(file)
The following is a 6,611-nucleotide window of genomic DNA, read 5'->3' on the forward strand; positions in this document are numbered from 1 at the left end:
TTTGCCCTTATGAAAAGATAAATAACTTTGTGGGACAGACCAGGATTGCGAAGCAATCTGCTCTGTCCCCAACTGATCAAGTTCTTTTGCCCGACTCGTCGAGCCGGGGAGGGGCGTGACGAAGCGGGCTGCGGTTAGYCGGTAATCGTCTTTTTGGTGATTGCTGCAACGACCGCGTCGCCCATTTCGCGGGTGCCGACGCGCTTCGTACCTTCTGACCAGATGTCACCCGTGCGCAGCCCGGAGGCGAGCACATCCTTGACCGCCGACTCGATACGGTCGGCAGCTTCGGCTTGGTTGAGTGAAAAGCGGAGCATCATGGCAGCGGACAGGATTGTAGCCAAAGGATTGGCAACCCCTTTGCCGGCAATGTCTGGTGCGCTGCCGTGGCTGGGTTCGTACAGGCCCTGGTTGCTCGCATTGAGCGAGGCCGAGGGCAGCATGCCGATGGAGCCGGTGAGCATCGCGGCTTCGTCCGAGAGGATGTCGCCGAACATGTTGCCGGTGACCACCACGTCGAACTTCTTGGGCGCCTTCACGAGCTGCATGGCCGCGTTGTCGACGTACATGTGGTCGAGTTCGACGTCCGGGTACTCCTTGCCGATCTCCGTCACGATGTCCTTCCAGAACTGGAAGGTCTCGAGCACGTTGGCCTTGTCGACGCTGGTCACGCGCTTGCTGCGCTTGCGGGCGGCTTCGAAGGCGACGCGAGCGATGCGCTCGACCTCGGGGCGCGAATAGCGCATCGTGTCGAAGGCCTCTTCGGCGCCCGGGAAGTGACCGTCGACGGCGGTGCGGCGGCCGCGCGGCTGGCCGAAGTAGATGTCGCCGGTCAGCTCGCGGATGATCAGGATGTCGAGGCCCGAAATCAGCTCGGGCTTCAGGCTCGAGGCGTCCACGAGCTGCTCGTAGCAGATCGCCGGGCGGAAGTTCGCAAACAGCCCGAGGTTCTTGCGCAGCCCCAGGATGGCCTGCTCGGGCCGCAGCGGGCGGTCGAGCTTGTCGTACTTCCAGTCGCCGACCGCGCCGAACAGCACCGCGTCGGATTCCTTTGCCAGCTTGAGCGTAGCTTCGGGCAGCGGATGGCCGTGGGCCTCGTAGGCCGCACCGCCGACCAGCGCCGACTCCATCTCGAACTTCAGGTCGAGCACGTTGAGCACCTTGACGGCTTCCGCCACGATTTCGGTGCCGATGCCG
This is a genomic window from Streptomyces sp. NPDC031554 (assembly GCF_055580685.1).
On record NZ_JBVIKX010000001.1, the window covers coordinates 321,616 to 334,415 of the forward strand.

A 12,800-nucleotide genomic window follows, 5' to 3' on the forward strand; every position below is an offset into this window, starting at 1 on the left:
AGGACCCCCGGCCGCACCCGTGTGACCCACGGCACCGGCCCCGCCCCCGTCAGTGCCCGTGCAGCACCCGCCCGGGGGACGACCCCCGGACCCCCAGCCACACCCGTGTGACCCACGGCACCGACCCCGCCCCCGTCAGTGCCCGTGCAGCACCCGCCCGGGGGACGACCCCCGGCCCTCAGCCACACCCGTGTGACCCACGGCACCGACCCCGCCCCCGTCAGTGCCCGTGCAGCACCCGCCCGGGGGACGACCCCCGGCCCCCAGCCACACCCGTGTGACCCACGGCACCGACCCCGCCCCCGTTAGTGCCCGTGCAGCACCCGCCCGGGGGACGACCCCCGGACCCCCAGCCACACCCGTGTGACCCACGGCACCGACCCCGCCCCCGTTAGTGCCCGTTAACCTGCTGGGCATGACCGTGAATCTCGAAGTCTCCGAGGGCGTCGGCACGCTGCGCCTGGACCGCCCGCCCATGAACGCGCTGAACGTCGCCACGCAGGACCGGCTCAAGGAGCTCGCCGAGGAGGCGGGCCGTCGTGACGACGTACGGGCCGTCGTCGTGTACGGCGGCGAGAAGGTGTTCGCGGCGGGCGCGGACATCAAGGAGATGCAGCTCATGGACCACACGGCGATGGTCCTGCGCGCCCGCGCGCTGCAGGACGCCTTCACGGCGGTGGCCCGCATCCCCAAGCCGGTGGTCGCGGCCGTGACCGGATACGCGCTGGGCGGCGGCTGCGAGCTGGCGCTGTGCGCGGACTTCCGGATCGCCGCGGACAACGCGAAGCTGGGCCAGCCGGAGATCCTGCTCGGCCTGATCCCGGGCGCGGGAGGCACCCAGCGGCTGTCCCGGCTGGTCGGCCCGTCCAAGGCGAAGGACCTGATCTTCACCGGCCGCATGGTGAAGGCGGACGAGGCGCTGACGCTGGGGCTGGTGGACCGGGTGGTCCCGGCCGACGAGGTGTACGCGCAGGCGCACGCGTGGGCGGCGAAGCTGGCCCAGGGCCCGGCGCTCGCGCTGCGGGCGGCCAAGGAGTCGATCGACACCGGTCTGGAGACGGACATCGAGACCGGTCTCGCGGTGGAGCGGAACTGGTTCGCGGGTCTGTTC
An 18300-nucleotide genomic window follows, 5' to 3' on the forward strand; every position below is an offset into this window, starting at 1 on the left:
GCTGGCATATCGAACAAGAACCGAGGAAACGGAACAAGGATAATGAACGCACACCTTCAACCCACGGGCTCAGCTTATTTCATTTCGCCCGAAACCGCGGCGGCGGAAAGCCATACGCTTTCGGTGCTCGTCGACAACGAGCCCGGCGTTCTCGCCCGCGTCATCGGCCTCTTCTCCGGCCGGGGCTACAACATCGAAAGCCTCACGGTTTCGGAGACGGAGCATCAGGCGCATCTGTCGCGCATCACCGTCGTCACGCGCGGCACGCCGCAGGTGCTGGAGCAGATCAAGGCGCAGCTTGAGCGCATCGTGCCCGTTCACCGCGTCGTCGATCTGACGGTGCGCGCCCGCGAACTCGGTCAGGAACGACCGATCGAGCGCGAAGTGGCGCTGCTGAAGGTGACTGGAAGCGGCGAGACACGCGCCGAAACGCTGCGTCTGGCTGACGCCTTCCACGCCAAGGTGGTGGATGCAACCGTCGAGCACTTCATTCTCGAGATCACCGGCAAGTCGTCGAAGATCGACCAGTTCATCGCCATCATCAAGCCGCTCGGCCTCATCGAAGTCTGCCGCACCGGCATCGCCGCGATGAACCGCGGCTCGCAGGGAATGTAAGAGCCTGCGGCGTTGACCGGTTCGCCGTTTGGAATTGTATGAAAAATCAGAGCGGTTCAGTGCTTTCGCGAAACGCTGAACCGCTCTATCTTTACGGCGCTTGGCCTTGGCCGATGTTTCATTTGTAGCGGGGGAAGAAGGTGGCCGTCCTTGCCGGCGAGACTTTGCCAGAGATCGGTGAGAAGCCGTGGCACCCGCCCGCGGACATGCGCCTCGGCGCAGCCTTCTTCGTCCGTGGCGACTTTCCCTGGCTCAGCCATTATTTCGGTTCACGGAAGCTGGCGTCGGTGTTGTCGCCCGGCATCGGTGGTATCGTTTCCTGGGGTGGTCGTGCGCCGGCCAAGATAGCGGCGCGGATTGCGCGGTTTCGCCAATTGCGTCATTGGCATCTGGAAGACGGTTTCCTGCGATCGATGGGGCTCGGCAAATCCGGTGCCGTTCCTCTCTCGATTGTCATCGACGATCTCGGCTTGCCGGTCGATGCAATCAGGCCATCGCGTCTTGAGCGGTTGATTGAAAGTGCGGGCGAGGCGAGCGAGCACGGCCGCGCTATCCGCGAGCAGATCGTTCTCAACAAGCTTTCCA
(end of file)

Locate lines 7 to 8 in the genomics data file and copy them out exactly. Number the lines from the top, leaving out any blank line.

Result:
An 18300-nucleotide genomic window follows, 5' to 3' on the forward strand; every position below is an offset into this window, starting at 1 on the left:
GCTGGCATATCGAACAAGAACCGAGGAAACGGAACAAGGATAATGAACGCACACCTTCAACCCACGGGCTCAGCTTATTTCATTTCGCCCGAAACCGCGGCGGCGGAAAGCCATACGCTTTCGGTGCTCGTCGACAACGAGCCCGGCGTTCTCGCCCGCGTCATCGGCCTCTTCTCCGGCCGGGGCTACAACATCGAAAGCCTCACGGTTTCGGAGACGGAGCATCAGGCGCATCTGTCGCGCATCACCGTCGTCACGCGCGGCACGCCGCAGGTGCTGGAGCAGATCAAGGCGCAGCTTGAGCGCATCGTGCCCGTTCACCGCGTCGTCGATCTGACGGTGCGCGCCCGCGAACTCGGTCAGGAACGACCGATCGAGCGCGAAGTGGCGCTGCTGAAGGTGACTGGAAGCGGCGAGACACGCGCCGAAACGCTGCGTCTGGCTGACGCCTTCCACGCCAAGGTGGTGGATGCAACCGTCGAGCACTTCATTCTCGAGATCACCGGCAAGTCGTCGAAGATCGACCAGTTCATCGCCATCATCAAGCCGCTCGGCCTCATCGAAGTCTGCCGCACCGGCATCGCCGCGATGAACCGCGGCTCGCAGGGAATGTAAGAGCCTGCGGCGTTGACCGGTTCGCCGTTTGGAATTGTATGAAAAATCAGAGCGGTTCAGTGCTTTCGCGAAACGCTGAACCGCTCTATCTTTACGGCGCTTGGCCTTGGCCGATGTTTCATTTGTAGCGGGGGAAGAAGGTGGCCGTCCTTGCCGGCGAGACTTTGCCAGAGATCGGTGAGAAGCCGTGGCACCCGCCCGCGGACATGCGCCTCGGCGCAGCCTTCTTCGTCCGTGGCGACTTTCCCTGGCTCAGCCATTATTTCGGTTCACGGAAGCTGGCGTCGGTGTTGTCGCCCGGCATCGGTGGTATCGTTTCCTGGGGTGGTCGTGCGCCGGCCAAGATAGCGGCGCGGATTGCGCGGTTTCGCCAATTGCGTCATTGGCATCTGGAAGACGGTTTCCTGCGATCGATGGGGCTCGGCAAATCCGGTGCCGTTCCTCTCTCGATTGTCATCGACGATCTCGGCTTGCCGGTCGATGCAATCAGGCCATCGCGTCTTGAGCGGTTGATTGAAAGTGCGGGCGAGGCGAGCGAGCACGGCCGCGCTATCCGCGAGCAGATCGTTCTCAACAAGCTTTCCA